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The Story of a Marriage, by Andrew Sean Greer
Interior decor in a wartime underworld
Friday 27 June 2008
It was a queer, sultry summer, the summer they electrocuted the Rosenbergs." So begins Sylvia Plath's The Bell Jar, set in 1953 at the height of McCarthyite anti-communism. This is also the year in which cracks begin to appear in the marriage at the centre of Andrew Sean Greer's accomplished and humane domestic drama. An old pal of Pearlie Cook's husband unexpectedly turns up, announcing: "'Hello, ma'am, I hope you can help me.' With those ordinary words, everything would change."
The author's signposting is not only heavy-handed but typical. The novel's symbolism is likewise driven home. Pearlie and husband Holland live in the "Outside Lands", Sunset, San Francisco – away from Downtown, looking out to sea. Where Plath propels her story into life with one devastating sentence, Greer feels the need to insist on portentous meaning. War is in the air. America is finding its feet as a superpower, but Korea and tensions at home make these difficult times: "This is a war story. It was not meant to be. It started as a love story, the story of a marriage, but the war has stuck to it everywhere like shattered glass."
As a young man, Holland was hidden away by his mother, who didn't want to see him killed in someone else's war. He almost beat the draft, but was taken ill. Pearlie, forced to call a doctor, inadvertently gave Holland away. He was sent to war, saw his ship blown up, and was subsequently hospitalised.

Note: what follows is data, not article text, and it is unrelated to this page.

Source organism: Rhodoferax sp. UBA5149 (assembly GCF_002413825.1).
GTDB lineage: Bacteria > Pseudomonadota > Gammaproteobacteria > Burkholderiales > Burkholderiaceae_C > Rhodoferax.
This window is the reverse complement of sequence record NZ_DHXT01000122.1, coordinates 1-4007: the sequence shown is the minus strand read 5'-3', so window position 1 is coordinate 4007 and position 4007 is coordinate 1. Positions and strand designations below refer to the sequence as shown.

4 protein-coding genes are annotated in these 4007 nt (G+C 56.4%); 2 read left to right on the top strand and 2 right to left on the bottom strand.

Convalescing, he met Buzz, a conscientious objector, who had had his own difficult battles to face. The past intertwines with the moving tale of Pearlie's love for her tall and dark husband who had a "kind of effortless beauty that cannot be marred". Beauty is something of a theme. Holland is beautiful while Buzz has "perfectly sapphirine eyes". Buzz says that he always "knew Holland would marry a beautiful girl". Their son "was a beauty" too. A perfectly beautiful extended family, then, with ugly, real life intruding on them. This is cliché.
Sometimes, Greer's writing is simple and affecting. Worried that she may lose Holland, Pearlie says, "I wouldn't just be alone in the present; I would be alone in my past as well, in my memories." Often, however, Greer coins analogies that look flashy yet don't scan. Metaphors need to chime with what Pearlie would know and say. During an air raid drill, the couple have to hide in their basement: "Down we went into the darkness; it was the opposite of Orpheus." A literary allusion like this is the opposite of what Pearlie would have thought. It may be beautiful writing, but it papers over the cracks of her life.
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